The School-Based Active Surveillance Project

The School-Based Active Surveillance (SBAS) project relies on school nurses to help track chronic absenteeism among students, as a way to better understand how many students may struggle with chronic illnesses. ME/CFS is an example of an illness that may result in chronic absenteeism. We hope to educate school nurses about the disease so nurses can better identify potential cases of ME/CFS among students, refer families for appropriate care, and help track case numbers. This project is being carried out in two phases.

The School-Based Active Surveillance Project showing an illustrated nurse holding the hands of four children.

Phase 1 of the SBAS Project

The first phase of the SBAS project included six school districts across four states (Massachusetts, Florida, Michigan, and Utah) and focused on using chronic absenteeism as an indicator for students’ health concerns. Chronic absenteeism from school has been associated with academic failure, health disparities, and other health-related issues. During the three-years of the first phase, participating school nurses identified 2,301 chronic absenteeism cases. Further investigation determined 23% of those cases were the result of mental illness, respiratory issues like asthma, or family concerns. School nurses referred four students for ME/CFS-like symptoms to local healthcare providers. Ultimately, those students did not receive an ME/CFS diagnosis as other probable causes explained their symptoms. However, the project established a new set of tools for school nurses to use when working with students who might be struggling with a chronic illness. School nurses in many school districts are already educated to identify and care for students with a variety of health issues like asthma and diabetes. Adding other chronic illnesses could prove beneficial for identifying potential ME/CFS cases, making appropriate referrals to health care providers, and tracking case numbers. Furthermore, school nurses can play a critical role in collaborating with students, families, and healthcare teams to develop action plans that balance both academic and health needs.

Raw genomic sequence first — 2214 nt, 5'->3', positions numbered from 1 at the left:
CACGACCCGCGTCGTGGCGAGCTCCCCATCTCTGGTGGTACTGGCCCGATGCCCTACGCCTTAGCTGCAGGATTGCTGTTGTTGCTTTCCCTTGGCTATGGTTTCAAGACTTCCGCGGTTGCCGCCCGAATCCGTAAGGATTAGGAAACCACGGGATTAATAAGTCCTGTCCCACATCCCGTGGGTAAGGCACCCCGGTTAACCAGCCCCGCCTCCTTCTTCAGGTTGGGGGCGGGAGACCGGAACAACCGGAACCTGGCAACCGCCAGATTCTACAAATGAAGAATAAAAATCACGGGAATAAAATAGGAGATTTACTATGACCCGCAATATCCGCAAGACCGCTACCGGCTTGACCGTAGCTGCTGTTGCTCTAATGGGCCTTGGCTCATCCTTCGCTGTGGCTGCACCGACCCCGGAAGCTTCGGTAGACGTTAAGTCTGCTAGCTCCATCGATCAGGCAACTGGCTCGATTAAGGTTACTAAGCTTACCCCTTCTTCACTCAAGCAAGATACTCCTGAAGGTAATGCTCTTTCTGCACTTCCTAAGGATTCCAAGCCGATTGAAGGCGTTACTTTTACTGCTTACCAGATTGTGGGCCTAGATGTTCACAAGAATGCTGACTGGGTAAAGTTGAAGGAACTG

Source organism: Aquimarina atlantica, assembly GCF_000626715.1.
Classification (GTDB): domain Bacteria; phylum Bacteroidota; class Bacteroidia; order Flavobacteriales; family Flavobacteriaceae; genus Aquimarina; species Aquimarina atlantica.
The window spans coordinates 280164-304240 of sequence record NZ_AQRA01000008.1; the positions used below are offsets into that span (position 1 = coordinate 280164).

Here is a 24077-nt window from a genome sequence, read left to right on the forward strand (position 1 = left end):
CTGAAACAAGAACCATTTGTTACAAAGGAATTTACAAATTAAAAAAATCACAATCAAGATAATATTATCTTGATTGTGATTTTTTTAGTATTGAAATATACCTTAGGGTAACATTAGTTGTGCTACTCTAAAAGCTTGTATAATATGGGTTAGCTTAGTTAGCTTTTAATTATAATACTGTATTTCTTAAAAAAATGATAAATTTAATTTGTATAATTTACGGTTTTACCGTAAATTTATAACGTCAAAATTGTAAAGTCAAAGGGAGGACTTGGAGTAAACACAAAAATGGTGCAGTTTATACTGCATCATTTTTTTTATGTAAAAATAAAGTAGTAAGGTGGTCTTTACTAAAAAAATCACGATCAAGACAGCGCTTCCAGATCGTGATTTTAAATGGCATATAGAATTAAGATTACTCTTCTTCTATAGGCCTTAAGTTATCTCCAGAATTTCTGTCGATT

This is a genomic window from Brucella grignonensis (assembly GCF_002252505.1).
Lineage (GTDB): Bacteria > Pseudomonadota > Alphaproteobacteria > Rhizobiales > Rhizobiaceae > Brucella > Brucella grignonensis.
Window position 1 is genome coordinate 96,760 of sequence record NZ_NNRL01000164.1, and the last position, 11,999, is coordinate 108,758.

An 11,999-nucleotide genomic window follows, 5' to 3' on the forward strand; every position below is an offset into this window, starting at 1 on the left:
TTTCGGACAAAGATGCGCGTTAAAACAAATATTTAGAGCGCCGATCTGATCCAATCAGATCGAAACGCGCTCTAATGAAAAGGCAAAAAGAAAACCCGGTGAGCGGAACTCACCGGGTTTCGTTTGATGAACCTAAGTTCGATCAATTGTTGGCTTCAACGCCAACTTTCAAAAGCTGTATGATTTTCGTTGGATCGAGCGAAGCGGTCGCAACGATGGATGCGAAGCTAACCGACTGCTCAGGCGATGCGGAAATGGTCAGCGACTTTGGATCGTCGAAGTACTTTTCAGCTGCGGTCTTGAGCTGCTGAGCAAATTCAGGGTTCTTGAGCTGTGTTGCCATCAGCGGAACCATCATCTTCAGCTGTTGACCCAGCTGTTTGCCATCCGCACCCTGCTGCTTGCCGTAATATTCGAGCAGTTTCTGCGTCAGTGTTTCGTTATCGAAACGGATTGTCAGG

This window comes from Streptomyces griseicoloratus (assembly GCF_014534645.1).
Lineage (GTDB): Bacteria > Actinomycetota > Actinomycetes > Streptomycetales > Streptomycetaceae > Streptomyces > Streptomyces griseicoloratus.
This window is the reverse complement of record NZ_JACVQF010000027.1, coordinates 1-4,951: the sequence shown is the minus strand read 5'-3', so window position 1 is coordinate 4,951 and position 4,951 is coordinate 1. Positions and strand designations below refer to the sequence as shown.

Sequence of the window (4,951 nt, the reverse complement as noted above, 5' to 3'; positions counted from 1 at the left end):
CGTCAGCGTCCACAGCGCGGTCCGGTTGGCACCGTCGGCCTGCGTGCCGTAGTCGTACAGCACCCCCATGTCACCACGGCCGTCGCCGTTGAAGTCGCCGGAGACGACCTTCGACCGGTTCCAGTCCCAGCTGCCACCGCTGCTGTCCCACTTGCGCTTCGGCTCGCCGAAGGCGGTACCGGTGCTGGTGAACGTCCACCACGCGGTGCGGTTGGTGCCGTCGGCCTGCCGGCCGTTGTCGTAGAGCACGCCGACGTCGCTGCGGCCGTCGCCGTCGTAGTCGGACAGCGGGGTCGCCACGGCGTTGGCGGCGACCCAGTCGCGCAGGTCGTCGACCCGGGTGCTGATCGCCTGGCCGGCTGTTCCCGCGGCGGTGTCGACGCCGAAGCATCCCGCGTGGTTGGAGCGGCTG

Phase 2 of the SBAS Project

This second phase of the project aims to educate school nurses about ME/CFS through data collection training, NASN’s school nurse SBAS manual, and continuing education courses. When school nurses can identify possible symptoms of the illness, they can provide valuable insight to improve the estimate of ME/CFS cases among children and adolescents. In addition, many people who have long-lasting symptoms following COVID-19 illness, also referred to as Long COVID or post-COVID conditions, report having symptoms similar to ME/CFS. If school nurses are educated to identify both ME/CFS and Long COVID, they may identify and refer for diagnosis more young people who might otherwise go without a diagnosis or receive care.

Outcomes Put To Work!

Phase 1 of the SBAS project, which concluded in September of 2021, resulted in a manual for school nurses and a multi-media toolkit. School nurses are using lessons learned from the first phase, including continuing education courses about ME/CFS and chronic condition management. The outcomes of this partnership are being shared at conferences and online through webinars, learning portals, and NASN’s weekly electronic publication, which reaches 50,000 subscribers. During the second phase, the project will involve up to 60 school districts across 14 states. As Phase 2 continues, more information will be collected, with the goal to improve tracking of ME/CFS.